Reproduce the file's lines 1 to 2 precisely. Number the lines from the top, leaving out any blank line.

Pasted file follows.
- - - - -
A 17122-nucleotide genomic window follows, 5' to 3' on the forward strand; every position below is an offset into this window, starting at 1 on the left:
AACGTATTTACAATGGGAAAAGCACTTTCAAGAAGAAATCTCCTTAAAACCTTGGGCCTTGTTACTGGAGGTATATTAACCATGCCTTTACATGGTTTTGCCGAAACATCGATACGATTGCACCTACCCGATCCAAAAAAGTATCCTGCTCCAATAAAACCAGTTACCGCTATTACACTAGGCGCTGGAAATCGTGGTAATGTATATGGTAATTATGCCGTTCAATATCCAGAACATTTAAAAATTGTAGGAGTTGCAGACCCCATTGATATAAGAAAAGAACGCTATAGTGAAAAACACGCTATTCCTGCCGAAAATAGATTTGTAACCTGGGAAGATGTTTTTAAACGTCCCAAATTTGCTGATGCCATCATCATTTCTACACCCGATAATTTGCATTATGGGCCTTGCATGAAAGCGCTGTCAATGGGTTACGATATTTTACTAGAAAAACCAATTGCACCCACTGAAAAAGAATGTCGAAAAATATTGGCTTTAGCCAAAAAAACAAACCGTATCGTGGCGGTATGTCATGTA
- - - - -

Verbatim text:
A 17122-nucleotide genomic window follows, 5' to 3' on the forward strand; every position below is an offset into this window, starting at 1 on the left:
AACGTATTTACAATGGGAAAAGCACTTTCAAGAAGAAATCTCCTTAAAACCTTGGGCCTTGTTACTGGAGGTATATTAACCATGCCTTTACATGGTTTTGCCGAAACATCGATACGATTGCACCTACCCGATCCAAAAAAGTATCCTGCTCCAATAAAACCAGTTACCGCTATTACACTAGGCGCTGGAAATCGTGGTAATGTATATGGTAATTATGCCGTTCAATATCCAGAACATTTAAAAATTGTAGGAGTTGCAGACCCCATTGATATAAGAAAAGAACGCTATAGTGAAAAACACGCTATTCCTGCCGAAAATAGATTTGTAACCTGGGAAGATGTTTTTAAACGTCCCAAATTTGCTGATGCCATCATCATTTCTACACCCGATAATTTGCATTATGGGCCTTGCATGAAAGCGCTGTCAATGGGTTACGATATTTTACTAGAAAAACCAATTGCACCCACTGAAAAAGAATGTCGAAAAATATTGGCTTTAGCCAAAAAAACAAACCGTATCGTGGCGGTATGTCATGTA